From Riches to Rags

Panic signings, internal drama, and poor decision-making—what’s the real reason behind Chelsea’s disappointing performance this season?

Reading Time: 3 minutes

Chelsea is an elite English football team with a history of triumph. They have gathered 34 trophies in their history, making them one of the most successful clubs in the hyper-competitive Premier League. They won the UEFA Champions League in 2021, a competition widely recognized as the most prestigious in club football. At the time, their team was versatile and adaptive. Their impregnable backline consisted of defenders Thiago Silva, Antonio Rüdiger, and César Azpilicueta. N’Golo Kanté dominated the midfield, consistently creating chances and maintaining control of the ball. Forwards Christian Pulisic and Kai Havertz were consistently among the highest scorers in football. Chelsea was able to form a nearly perfect team. However, their success was only temporary. 

As of the 25th matchday of the 2022-23 Premier League season, Chelsea are nowhere near the top of the table. They are currently standing in 10th place, 11 points behind the coveted Champions League spots. On top of that, they have spent $388.5 million in the winter marketplace, breaking all records for highest expenditure during a trade window. They bought central midfielder and Argentine wonderkid Enzo Fernández for €120 million, midfielder Mykhailo Mudryk for €70 million, and defender Benoît Badiashile for €37 million, to name a few. Despite these expensive purchases, Chelsea is only at the middle of the table, posting no wins in their last four games and even losing 0-1 to bottom-of-the-table Southampton at home. Why is this happening?

Key departures and panic signings are primary reasons for Chelsea’s poor performance. Forward Timo Werner and centerbacks Andreas Christensen and Rüdiger all left Chelsea’s team this season, creating gaps in the team’s offense and defense. These players were critical to the team’s structure, and replacing them was a difficult task. In order to address the situation, Chelsea bought many new players under their new American owner, Todd Boehly. However, none of their new players have been impactful for various reasons. Forward Pierre-Emerick Aubameyang is off form, having scored only one goal in his last eight games. Defender Wesley Fofana is constantly injured and struggles to get playtime. Defenders Marc Cucurella and Kalidou Koulibaly are having a hard time adapting to the team, not assisted by their lack of form. Similarly, Fernández and Mudryk have performed underwhelmingly and have been slow to adapt to manager Graham Potter’s game plans. However, new signings make up eight players out of Chelsea’s starting 11, which in part explains why the team has not been able to see results.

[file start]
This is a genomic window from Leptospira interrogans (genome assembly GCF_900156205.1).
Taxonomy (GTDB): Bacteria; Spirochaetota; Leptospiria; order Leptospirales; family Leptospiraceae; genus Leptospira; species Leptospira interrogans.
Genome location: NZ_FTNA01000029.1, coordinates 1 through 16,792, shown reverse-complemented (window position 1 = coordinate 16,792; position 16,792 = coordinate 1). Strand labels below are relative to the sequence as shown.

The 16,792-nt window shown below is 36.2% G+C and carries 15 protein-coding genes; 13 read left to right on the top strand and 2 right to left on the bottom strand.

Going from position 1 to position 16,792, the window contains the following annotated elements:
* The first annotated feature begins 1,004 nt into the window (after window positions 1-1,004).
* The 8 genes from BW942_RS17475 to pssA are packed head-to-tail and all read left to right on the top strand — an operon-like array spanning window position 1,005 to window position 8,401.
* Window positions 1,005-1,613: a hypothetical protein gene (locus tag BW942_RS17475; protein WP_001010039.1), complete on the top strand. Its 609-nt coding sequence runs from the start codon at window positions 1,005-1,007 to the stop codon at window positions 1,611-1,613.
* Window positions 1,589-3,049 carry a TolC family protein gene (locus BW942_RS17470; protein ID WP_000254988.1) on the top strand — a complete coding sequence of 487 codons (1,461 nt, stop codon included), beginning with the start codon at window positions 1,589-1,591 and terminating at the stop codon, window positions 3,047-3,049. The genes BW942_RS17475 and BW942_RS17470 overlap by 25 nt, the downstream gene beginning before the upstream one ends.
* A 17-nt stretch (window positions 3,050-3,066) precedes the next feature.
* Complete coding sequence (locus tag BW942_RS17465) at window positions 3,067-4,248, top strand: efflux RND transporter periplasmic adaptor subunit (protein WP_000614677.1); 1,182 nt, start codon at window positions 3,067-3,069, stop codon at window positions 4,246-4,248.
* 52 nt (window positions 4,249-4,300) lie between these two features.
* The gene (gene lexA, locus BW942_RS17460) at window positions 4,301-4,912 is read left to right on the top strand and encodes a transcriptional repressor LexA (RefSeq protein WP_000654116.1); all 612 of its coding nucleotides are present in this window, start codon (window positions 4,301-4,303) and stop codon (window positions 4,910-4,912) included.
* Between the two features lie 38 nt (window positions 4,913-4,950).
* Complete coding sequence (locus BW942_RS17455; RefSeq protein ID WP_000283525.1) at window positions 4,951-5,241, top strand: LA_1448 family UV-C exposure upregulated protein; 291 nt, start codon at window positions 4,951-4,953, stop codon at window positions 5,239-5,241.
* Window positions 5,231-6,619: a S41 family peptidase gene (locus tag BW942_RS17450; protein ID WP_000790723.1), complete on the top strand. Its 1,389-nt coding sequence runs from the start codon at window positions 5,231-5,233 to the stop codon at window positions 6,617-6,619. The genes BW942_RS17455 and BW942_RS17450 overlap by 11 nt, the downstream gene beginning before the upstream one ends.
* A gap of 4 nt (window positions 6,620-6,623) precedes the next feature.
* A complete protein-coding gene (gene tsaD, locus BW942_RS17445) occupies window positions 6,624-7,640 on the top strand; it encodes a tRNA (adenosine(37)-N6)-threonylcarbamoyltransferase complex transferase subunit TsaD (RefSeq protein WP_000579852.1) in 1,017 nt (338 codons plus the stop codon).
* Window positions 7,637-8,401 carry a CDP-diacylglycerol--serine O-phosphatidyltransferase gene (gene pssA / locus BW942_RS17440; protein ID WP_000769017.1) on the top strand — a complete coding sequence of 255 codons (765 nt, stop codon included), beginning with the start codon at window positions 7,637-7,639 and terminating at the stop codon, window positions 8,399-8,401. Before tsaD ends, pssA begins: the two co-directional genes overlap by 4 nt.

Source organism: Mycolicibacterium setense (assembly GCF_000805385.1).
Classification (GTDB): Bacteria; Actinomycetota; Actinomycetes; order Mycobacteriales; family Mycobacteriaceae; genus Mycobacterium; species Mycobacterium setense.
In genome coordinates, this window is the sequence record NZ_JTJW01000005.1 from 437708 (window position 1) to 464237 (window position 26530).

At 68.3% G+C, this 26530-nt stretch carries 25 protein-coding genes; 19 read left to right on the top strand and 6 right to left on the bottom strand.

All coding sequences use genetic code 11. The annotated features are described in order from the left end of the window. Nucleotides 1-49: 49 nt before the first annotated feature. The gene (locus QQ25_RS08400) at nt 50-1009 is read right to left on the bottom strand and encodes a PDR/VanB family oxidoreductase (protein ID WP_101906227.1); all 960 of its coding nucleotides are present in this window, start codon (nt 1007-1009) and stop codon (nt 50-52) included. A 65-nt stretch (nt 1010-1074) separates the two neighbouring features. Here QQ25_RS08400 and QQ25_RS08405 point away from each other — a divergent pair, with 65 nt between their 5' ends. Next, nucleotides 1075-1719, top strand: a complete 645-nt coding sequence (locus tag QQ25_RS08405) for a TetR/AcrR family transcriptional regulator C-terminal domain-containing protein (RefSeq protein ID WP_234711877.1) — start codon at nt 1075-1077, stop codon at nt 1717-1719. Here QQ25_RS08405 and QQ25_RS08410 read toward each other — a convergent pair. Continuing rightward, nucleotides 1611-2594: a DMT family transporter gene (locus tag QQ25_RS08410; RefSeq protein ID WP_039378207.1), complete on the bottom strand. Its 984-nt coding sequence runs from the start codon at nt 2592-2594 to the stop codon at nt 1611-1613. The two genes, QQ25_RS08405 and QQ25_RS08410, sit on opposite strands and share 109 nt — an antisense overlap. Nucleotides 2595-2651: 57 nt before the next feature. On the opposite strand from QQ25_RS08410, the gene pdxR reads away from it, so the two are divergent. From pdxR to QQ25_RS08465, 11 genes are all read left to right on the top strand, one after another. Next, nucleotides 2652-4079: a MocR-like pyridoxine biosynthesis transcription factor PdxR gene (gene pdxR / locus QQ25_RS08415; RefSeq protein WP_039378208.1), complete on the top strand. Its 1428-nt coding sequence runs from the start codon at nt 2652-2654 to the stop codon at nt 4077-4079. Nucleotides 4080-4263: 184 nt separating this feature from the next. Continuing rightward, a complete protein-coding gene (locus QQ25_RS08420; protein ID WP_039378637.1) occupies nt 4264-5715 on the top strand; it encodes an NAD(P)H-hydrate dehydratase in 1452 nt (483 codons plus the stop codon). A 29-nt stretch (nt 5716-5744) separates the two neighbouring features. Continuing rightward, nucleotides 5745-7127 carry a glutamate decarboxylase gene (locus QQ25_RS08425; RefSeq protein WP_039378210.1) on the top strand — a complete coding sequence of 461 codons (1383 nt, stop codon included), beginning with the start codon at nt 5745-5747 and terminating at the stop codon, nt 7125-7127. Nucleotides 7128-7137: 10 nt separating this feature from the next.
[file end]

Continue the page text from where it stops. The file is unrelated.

Chelsea’s performance has also been marred by internal drama. Last season, all of Chelsea’s bank accounts were frozen, leaving staff’s and players’ salaries suspended. When American billionaire Boehly bought the club, he paid the overdue wages but caused new problems for the team. The owner’s flamboyant oversight contradicted manager Thomas Tuchel’s calm and systematic style. One significant dispute between the pair was over the signing of Cristiano Ronaldo. Boehly supported his purchase, while Tuchel was hesitant, as he claimed Rondaldo would not fit into his system. This ultimately led to Tuchel’s firing and Potter’s hiring as the new manager. Tuchel was loved at Chelsea and had a large impact on the players. The adaptation of a less experienced and less popular manager has hurt the team strategically and psychologically. Despite having a series of talented forwards, Chelsea’s attack is rarely able to score. A major reason for this is the confusing, passive attacking strategy employed by Potter. The Chelsea players are arranged in a way that provides little support for the player possessing the ball, which generally means that Chelsea loses their attacking momentum after an attacker attempts to score a difficult goal from far away. Additionally, Chelsea lack the motivation and killer instinct to outperform high quality teams in high-pressure situations. Though this may not be completely Potter’s fault, it is apparent that his presence in the locker room is not enough to inspire and guide the Chelsea’s team to victory. 

The last major problem contributing to Chelsea’s mediocre performance has been poor decision-making from owners. Chelsea has a history of sacking managers, with 17 manager swaps in the last 20 years. Instead of sticking with a manager like Arsenal did with Mikel Arteta, Chelsea constantly fires managers after a few losses. Additionally, they have a history of firing managers after expensive transfer windows, a feat seen with both Tuchel and his predecessor, Frank Lampard. Not only has firing managers caused the club instability, but it also prevents managers from installing long-term plans, wasting the large amounts of money at their disposal during transfer windows. 

This season has been disappointing for Chelsea fans, and it seems as if it is progressively getting worse. Will Potter be able to stabilize the team and move up in the table, or will he be sacked, and which would cause further problems? Are Chelsea going to live up to their name and secure a trophy? Or are they going to disappoint their fans and tear apart their reputation? Only time will tell, and though Chelsea’s season has been disappointing for fans to watch, the drama demonstrated how even the best teams cannot sustain success forever.